Period pain relief - Caidr
treatment icon


Period pain relief

Updated 04.04.2022

Crampy pain in the lower tummy in the days before and during your period is something most women suffer, especially in your teens and 20s. For most, this is mild, but for some it can be debilitating, causing them to miss school, college or work, and becoming a feared monthly event in their calendar. When causing significant distress or impact on your life, doctors call this dysmenorrhoea. It’s not something you need to put up with, just as part of being a woman. There are things to help. You should also take comfort that you’re not alone: this is common, and shouldn’t be ruling your life. Let’s go through what might help you.

What shall I try first?

There are tried and tested methods that can help, either with or without medication. Try heat packs over the lower tummy – a hot water bottle wrapped in a towel, for example, or a warm bath. Also try simple exercises to gently move the pelvis around, as this can help. One is lying on your back with knees bent and feet on the floor and gently creating a bridge by lifting you pelvis up and down slowly. Another is lying on your back, bend your knees and moves them gently in circles with your hands. This will also help if pain has spread from the tummy to the lower back and thighs. Relaxation techniques such as mindfulness or gentle yoga may help to distract from the discomfort and prevent stress and anxiety building up in relation to period pain. Smoking may make period pains worse, so it’s a good reason to quit. It’s always best to start with the safest and mildest pain relief – if that does the trick, then that’s all you need. Paracetamol is first on the list, it’s safe for all ages, and may just be enough to make your muscle cramps more tolerable.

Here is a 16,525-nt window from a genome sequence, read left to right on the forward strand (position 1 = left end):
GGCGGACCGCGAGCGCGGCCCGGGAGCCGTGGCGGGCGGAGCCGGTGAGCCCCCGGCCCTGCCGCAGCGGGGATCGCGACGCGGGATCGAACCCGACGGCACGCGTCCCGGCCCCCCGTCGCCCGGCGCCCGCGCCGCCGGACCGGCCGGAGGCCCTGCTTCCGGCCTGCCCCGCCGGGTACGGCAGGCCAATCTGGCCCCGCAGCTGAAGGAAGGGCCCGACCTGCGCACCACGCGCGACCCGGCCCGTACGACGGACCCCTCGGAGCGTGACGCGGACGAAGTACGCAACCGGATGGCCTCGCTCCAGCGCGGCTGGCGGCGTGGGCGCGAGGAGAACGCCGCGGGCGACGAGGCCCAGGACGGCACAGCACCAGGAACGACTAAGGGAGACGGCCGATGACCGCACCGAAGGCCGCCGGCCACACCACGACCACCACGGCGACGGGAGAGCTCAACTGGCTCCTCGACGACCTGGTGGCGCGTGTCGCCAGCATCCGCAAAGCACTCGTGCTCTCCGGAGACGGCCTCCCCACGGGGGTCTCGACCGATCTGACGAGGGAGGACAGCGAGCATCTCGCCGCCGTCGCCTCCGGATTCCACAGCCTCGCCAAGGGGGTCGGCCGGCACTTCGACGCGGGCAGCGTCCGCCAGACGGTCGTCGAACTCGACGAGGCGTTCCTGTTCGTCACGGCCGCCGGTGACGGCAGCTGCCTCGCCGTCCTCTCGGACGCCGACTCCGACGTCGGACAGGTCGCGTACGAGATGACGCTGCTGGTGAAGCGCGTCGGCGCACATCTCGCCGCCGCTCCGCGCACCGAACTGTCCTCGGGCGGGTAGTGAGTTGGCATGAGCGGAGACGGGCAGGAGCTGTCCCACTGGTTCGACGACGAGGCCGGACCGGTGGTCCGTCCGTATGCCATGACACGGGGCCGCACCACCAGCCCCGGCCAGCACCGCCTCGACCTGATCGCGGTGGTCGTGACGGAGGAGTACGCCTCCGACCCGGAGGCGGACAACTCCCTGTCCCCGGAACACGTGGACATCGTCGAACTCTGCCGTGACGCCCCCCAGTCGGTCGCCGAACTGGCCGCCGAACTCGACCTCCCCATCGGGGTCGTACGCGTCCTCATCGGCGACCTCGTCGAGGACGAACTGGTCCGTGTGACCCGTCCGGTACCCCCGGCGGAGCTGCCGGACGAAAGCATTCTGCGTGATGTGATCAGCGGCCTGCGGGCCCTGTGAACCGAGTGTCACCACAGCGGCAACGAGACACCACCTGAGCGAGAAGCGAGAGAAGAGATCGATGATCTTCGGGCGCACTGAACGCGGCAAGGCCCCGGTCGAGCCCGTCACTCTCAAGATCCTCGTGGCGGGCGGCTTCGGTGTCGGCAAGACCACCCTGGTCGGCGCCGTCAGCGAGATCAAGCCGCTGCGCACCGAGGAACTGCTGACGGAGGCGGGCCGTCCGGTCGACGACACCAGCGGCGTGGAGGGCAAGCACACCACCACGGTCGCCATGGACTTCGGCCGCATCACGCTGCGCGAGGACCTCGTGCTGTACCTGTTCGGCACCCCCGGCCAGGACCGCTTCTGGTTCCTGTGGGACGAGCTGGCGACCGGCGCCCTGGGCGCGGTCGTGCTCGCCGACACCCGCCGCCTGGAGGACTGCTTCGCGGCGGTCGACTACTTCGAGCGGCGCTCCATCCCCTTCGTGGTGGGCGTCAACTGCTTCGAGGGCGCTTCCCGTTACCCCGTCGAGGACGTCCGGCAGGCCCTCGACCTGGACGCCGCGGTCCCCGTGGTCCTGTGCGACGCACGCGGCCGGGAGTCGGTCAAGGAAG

What if I need something more targeted?

Ibuprofen is the next step up in pain relief, and it belongs to a class of drugs called non-steroidal anti-inflammatories (NSAIDs). These specifically target and block prostaglandins, a hormone released in inflammation and a key player in period pain. This can transform period pain, and you can buy ibuprofen over-the-counter. Ibuprofen gels are less likely to work, as the problem lies with the lining of the womb (uterus), to it may not reach them sufficiently. A TENS machine (transcutaneous electronic nerve stimulation) may help to reduce pain. It works by delivering a mild electric current to your tummy, and is also used in labour.

When should I see my doctor?

If pain is more severe, it may be that you need a stronger NSAID, and your doctor will need to prescribe this. Naproxen is a good choice, as a stronger version of ibuprofen, and mefanamic acid is frequently used to good effect, although it is less good at reducing any associated inflammation. Your doctor will advise on the dose and frequency, and may need to increase this on review. Contraceptive methods may also help, such as the contraceptive pill, implant or injection, or the Mirena coil, which delivers progestogen directly from a device inserted in your womb. Any of these reduce the build-up of prostaglandins to ease period pain. If your period pain is bad enough for you to miss school, college or work repeatedly, or you have the same crampy spasms when you are not having your period, you should see your doctor as there may be other causes such as endometriosis or fibroids. These are more likely to occur in your 30s and early 40s. If you are getting pelvic pain during sex, or bleeding after sex or between periods, or an unusual vaginal discharge, this is reason to see your doctor or go to a sexual health clinic near you. A sexually transmitted infection or pelvic inflammatory disease may be the cause. Painful periods often go hand-in-hand with heavy periods (menorrhagia), and if this is difficult to manage, this is also reason to book an appointment with your doctor.

What should I do next time?

Prostaglandins can accumulate, so it’s a good idea to keep tabs on when your period is due, and start NSAIDs – whether you’ve bought ibuprofen or you’ve been prescribed stronger medication – a couple of days before you expect your period. Pain can start before the period, but most women experience it Download an app, keep a diary, and try to pre-empt the period cramps. This will reduce the build-up of prostaglandins in the first place, and hopefully make the pain relief more effective.

Was this helpful?

Was this helpful?